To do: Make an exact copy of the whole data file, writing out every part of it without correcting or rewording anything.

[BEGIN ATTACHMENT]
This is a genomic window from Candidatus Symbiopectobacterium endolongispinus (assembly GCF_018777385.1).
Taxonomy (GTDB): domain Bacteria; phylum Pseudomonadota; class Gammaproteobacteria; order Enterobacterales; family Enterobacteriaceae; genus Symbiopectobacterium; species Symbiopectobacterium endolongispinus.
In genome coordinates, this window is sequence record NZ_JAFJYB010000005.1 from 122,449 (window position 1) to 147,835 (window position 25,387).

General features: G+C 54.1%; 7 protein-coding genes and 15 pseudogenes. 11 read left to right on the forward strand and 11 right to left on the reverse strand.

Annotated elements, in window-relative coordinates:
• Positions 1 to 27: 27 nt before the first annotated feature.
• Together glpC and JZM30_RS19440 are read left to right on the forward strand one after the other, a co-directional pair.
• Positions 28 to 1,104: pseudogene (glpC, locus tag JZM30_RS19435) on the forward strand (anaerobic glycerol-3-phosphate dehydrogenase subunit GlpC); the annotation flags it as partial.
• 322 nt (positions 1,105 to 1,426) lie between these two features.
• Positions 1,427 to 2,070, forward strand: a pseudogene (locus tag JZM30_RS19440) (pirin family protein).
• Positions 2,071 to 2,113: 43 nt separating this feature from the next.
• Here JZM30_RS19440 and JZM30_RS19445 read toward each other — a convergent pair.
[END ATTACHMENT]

This is a genomic window from Candidatus Symbiopectobacterium endolongispinus (assembly GCF_018777385.1).
Taxonomy (GTDB): domain Bacteria; phylum Pseudomonadota; class Gammaproteobacteria; order Enterobacterales; family Enterobacteriaceae; genus Symbiopectobacterium; species Symbiopectobacterium endolongispinus.
In genome coordinates, this window is sequence record NZ_JAFJYB010000005.1 from 122,449 (window position 1) to 147,835 (window position 25,387).

General features: G+C 54.1%; 7 protein-coding genes and 15 pseudogenes. 11 read left to right on the forward strand and 11 right to left on the reverse strand.

Annotated elements, in window-relative coordinates:
• Positions 1 to 27: 27 nt before the first annotated feature.
• Together glpC and JZM30_RS19440 are read left to right on the forward strand one after the other, a co-directional pair.
• Positions 28 to 1,104: pseudogene (glpC, locus tag JZM30_RS19435) on the forward strand (anaerobic glycerol-3-phosphate dehydrogenase subunit GlpC); the annotation flags it as partial.
• 322 nt (positions 1,105 to 1,426) lie between these two features.
• Positions 1,427 to 2,070, forward strand: a pseudogene (locus tag JZM30_RS19440) (pirin family protein).
• Positions 2,071 to 2,113: 43 nt separating this feature from the next.
• Here JZM30_RS19440 and JZM30_RS19445 read toward each other — a convergent pair.